Certified Forgotten

Monsters, Menstruation, and Cosmic Love in ‘Spring’

Drafthouse Films / FilmBuff

In a genre typically considered “for the guys,” it’s time to give a nod to the ladies. Uterus Horror is a subgenre of horror films that focuses on the uniquely female experience of puberty and the act of coming into your sexuality, using horror elements to emphasize and/or act as a metaphor for that experience. These films are often ignored in theaters but quickly develop cult followings. Columnist Molly Henery, who named and defined the subgenre, tackles a new film each month and analyzes how it fits into this bloody new corner of horror.

Last month we looked at Beverly Marsh in the many iterations of IT. With February barely in the rearview, love is still in the air. Uterus Horror films most commonly delve into coming-of-age experiences for young women related to puberty—yet many films also explore first loves. So, this month we are tackling Spring, a movie that deals with the complexities of both young love and battling with your own biology.

This 2014 film was written by Justin Benson (The Endless, Synchronic), who also co-directed the film alongside creative partner Aaron Moorhead. Time and time again this filmmaking duo has proven they can create uniquely beautiful cinematic works, with Spring being one of their earliest feature films. Spring is a movie told from the point of view of Evan (Lou Taylor Pucci), a man who retreats to Italy to mourn the death of his mother. He ends up in a small coastal town where he meets Louise (Nadia Hilker). What begins as a typical romance quickly takes a strange turn when Evan discovers Louise has an unusual biological cycle that makes her immortal.

One of the most fascinating aspects of Spring is Louise’s physiology. She is over 2000 years old, yet she doesn’t age beyond her early 20s. We learn that every 20 years, Louise must get pregnant. In doing so, her body goes through a 5-day process where the embryonic stem cells essentially turn Louise into her own daughter. It is a transfixing cycle that allows her to stay the same age forever, yet her physical appearance alters based on the DNA of whoever impregnates her last. In this way, she can more easily blend in with the world around her. 

Unfortunately for Louise, there is a more horrifying side to this process. During those five days, she also changes into different combinations of creatures from our evolutionary line. Oftentimes, these transformations cause her to be violent, lashing out and attacking anything that could be considered food, even other humans. She is able to keep these transformations somewhat at bay using embryonic stem cells from other animals such as rabbits, but it isn’t enough.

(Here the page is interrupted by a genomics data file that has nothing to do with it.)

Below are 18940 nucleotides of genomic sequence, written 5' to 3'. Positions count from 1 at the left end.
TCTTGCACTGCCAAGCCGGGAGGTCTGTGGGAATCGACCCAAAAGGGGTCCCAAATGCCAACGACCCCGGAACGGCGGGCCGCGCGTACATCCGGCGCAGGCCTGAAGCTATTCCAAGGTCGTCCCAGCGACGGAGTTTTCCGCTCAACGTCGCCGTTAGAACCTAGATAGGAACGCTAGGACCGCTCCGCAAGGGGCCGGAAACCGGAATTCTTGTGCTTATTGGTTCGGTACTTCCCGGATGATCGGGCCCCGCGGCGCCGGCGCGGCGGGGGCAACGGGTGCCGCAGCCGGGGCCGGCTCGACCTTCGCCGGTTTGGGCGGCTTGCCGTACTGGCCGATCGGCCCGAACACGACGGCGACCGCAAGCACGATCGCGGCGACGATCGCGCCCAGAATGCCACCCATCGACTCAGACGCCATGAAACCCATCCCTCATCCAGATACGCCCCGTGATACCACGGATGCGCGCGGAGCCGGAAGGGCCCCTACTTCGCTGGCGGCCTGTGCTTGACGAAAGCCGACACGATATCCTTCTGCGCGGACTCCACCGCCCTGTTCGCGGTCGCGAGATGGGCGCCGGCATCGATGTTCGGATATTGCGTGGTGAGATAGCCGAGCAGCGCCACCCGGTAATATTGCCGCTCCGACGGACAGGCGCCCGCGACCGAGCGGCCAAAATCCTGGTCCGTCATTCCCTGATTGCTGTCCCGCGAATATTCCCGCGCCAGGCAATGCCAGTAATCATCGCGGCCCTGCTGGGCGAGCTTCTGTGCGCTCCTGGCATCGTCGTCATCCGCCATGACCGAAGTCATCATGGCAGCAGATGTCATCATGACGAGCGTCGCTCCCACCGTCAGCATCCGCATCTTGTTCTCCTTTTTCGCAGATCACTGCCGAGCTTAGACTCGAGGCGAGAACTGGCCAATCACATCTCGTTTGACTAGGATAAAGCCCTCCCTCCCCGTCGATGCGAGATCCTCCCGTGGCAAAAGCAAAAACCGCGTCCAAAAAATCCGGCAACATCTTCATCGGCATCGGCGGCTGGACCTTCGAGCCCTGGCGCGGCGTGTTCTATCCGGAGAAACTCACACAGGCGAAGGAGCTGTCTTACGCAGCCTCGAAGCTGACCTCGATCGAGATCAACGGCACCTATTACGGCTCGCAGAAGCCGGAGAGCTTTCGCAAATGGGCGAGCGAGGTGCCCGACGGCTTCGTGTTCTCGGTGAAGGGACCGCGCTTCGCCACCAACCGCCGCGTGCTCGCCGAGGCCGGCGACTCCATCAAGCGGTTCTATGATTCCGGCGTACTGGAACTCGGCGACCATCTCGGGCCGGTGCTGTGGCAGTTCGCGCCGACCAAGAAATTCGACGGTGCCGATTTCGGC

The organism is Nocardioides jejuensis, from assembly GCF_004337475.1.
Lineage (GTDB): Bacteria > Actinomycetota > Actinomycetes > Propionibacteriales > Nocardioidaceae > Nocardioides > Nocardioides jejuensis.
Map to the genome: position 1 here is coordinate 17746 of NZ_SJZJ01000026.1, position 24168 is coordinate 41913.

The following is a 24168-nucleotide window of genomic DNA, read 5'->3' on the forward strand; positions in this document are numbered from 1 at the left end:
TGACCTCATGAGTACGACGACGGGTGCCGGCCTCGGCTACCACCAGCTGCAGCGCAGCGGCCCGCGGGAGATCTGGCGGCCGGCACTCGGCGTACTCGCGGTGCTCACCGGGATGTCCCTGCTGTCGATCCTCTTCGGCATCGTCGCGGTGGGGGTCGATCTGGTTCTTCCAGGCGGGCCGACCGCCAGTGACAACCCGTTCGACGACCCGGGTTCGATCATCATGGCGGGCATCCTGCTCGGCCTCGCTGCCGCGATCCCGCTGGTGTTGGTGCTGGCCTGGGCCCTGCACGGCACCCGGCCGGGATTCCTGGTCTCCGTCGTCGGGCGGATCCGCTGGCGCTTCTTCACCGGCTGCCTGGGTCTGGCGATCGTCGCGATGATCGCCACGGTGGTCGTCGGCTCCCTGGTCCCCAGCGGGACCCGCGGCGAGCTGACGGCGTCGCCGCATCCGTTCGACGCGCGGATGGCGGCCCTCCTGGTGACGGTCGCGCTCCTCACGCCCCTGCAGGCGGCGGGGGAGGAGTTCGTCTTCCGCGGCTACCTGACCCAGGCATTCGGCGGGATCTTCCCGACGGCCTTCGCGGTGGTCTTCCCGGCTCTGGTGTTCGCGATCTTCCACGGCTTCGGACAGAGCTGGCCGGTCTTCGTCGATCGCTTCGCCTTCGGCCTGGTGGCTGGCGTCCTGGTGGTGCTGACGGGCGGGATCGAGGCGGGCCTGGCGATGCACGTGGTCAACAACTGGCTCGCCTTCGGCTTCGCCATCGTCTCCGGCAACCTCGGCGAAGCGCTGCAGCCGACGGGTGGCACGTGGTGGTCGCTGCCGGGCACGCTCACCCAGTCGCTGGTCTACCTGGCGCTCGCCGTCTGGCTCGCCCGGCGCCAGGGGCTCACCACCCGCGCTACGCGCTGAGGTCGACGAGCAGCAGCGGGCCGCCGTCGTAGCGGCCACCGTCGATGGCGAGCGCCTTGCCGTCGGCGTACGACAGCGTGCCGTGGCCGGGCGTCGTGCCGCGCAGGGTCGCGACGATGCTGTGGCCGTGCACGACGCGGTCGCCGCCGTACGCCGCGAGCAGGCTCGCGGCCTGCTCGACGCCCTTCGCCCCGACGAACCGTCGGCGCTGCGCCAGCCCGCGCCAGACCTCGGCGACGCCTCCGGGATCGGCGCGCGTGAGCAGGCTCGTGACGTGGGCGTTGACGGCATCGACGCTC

Louise’s immortality mirrors that of an abnormal menstrual cycle. While her cycle runs every 20 years instead of ever 28 days, it is still dependent on getting pregnant. While women who menstruate bleed for roughly five days if they don’t get pregnant, Louise has to get pregnant so she can use those cells in a 5-day process to maintain her immortality. While I, for one, envy Louise in how infrequently she has to deal with her cycle, when she does, the side effects are much more severe. I might shed my uterine lining and have some mood swings, but at least I don’t grow tentacles and claws, trying to kill anyone and anything within reach. Spring takes that idea of a woman’s cycle to a truly horrifying place.

While Spring is a movie best described as horror, at its core the film is also a stunning romance. Evan and Louise only know each other during Louise’s five-day cycle, but their relationship quickly blossoms into love. Evan falls head-over-heels, but Louise is much older and therefore more skeptical of such feelings. 

After 2000 years, Louise knows she has never found love because of what she calls the “oxytocin theory.” Louise knows her mother had the same genetic disposition and her mother became mortal after falling in love with her father and getting pregnant with Louise. This leads Louise to believe if she were to fall in love, she would produce high levels of oxytocin, the hormone associated with love and childbirth. This would tell her body to keep the embryonic cells instead of reusing them, resulting in Louise being pregnant and losing her immortality. Considering this hasn’t happened once in 2000 years, it’s understandable Louise might not believe in love. Yet Evan is determined to show her how much he loves her and convince Louise that she loves him back. As the sun rises on the equinox at the end of Louise’s cycle, we see her with Evan, unchanged and looking like the woman he fell in love with. She finally found a love that was strong enough for her to give up her immortality. 

Spring is a movie quite different from most of the Uterus Horror titles I have covered so far. A majority of the films we see feature young women, mostly in their teens, either experiencing puberty or exploring their sexuality for the first time. Louise is over 2000 years old and therefore has experienced all of this many times before. Her strange and unique cycle, while still quite the biological mystery, is nothing new to her. She also has had countless lovers over the years in order to maintain her immortality. Yet the combination of Louise’s frightening cycle, and her first time truly falling in love, delivers what we have come to know and enjoy from the Uterus Horror subgenre.

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